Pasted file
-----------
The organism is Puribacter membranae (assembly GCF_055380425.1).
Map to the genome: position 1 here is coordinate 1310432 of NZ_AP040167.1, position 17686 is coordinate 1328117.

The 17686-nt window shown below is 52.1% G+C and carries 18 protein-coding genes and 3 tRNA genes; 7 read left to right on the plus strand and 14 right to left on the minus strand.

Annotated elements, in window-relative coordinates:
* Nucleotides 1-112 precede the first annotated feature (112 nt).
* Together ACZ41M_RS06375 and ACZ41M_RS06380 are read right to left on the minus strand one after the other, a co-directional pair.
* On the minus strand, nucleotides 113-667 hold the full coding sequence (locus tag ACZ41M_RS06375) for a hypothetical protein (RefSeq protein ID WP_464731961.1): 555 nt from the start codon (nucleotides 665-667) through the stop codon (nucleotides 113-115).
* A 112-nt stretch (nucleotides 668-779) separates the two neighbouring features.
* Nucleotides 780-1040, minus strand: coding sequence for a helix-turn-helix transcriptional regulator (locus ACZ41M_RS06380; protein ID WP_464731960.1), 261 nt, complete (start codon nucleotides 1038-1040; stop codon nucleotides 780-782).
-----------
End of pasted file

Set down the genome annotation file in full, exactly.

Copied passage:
The organism is Puribacter membranae (assembly GCF_055380425.1).
Map to the genome: position 1 here is coordinate 1310432 of NZ_AP040167.1, position 17686 is coordinate 1328117.

The 17686-nt window shown below is 52.1% G+C and carries 18 protein-coding genes and 3 tRNA genes; 7 read left to right on the plus strand and 14 right to left on the minus strand.

Annotated elements, in window-relative coordinates:
* Nucleotides 1-112 precede the first annotated feature (112 nt).
* Together ACZ41M_RS06375 and ACZ41M_RS06380 are read right to left on the minus strand one after the other, a co-directional pair.
* On the minus strand, nucleotides 113-667 hold the full coding sequence (locus tag ACZ41M_RS06375) for a hypothetical protein (RefSeq protein ID WP_464731961.1): 555 nt from the start codon (nucleotides 665-667) through the stop codon (nucleotides 113-115).
* A 112-nt stretch (nucleotides 668-779) separates the two neighbouring features.
* Nucleotides 780-1040, minus strand: coding sequence for a helix-turn-helix transcriptional regulator (locus ACZ41M_RS06380; protein ID WP_464731960.1), 261 nt, complete (start codon nucleotides 1038-1040; stop codon nucleotides 780-782).